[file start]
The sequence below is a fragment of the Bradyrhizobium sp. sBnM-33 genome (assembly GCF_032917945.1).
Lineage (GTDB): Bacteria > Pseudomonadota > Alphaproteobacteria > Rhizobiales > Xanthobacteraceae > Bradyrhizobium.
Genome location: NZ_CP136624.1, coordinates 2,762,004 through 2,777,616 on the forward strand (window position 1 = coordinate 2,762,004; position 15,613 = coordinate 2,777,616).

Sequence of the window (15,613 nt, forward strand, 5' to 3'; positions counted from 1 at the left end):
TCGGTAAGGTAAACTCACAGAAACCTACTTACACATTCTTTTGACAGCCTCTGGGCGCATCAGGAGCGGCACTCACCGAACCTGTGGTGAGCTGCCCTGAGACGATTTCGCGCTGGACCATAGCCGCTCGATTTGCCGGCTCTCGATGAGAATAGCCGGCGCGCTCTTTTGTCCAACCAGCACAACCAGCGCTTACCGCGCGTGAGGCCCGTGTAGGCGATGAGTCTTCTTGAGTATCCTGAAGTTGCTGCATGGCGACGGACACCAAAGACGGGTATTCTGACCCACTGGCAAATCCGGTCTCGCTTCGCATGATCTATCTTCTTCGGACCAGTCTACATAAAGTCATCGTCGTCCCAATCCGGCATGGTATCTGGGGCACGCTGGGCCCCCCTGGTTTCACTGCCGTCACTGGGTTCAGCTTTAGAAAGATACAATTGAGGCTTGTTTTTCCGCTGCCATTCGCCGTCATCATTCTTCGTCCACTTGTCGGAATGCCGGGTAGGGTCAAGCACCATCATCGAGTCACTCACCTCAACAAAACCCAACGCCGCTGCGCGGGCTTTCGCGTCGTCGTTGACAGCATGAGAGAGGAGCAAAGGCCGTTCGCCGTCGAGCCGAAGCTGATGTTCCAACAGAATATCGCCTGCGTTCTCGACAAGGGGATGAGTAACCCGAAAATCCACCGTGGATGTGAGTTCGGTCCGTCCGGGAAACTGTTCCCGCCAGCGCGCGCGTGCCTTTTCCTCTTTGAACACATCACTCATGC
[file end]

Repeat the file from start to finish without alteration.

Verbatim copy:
The sequence below is a fragment of the Bradyrhizobium sp. sBnM-33 genome (assembly GCF_032917945.1).
Lineage (GTDB): Bacteria > Pseudomonadota > Alphaproteobacteria > Rhizobiales > Xanthobacteraceae > Bradyrhizobium.
Genome location: NZ_CP136624.1, coordinates 2,762,004 through 2,777,616 on the forward strand (window position 1 = coordinate 2,762,004; position 15,613 = coordinate 2,777,616).

Sequence of the window (15,613 nt, forward strand, 5' to 3'; positions counted from 1 at the left end):
TCGGTAAGGTAAACTCACAGAAACCTACTTACACATTCTTTTGACAGCCTCTGGGCGCATCAGGAGCGGCACTCACCGAACCTGTGGTGAGCTGCCCTGAGACGATTTCGCGCTGGACCATAGCCGCTCGATTTGCCGGCTCTCGATGAGAATAGCCGGCGCGCTCTTTTGTCCAACCAGCACAACCAGCGCTTACCGCGCGTGAGGCCCGTGTAGGCGATGAGTCTTCTTGAGTATCCTGAAGTTGCTGCATGGCGACGGACACCAAAGACGGGTATTCTGACCCACTGGCAAATCCGGTCTCGCTTCGCATGATCTATCTTCTTCGGACCAGTCTACATAAAGTCATCGTCGTCCCAATCCGGCATGGTATCTGGGGCACGCTGGGCCCCCCTGGTTTCACTGCCGTCACTGGGTTCAGCTTTAGAAAGATACAATTGAGGCTTGTTTTTCCGCTGCCATTCGCCGTCATCATTCTTCGTCCACTTGTCGGAATGCCGGGTAGGGTCAAGCACCATCATCGAGTCACTCACCTCAACAAAACCCAACGCCGCTGCGCGGGCTTTCGCGTCGTCGTTGACAGCATGAGAGAGGAGCAAAGGCCGTTCGCCGTCGAGCCGAAGCTGATGTTCCAACAGAATATCGCCTGCGTTCTCGACAAGGGGATGAGTAACCCGAAAATCCACCGTGGATGTGAGTTCGGTCCGTCCGGGAAACTGTTCCCGCCAGCGCGCGCGTGCCTTTTCCTCTTTGAACACATCACTCATGC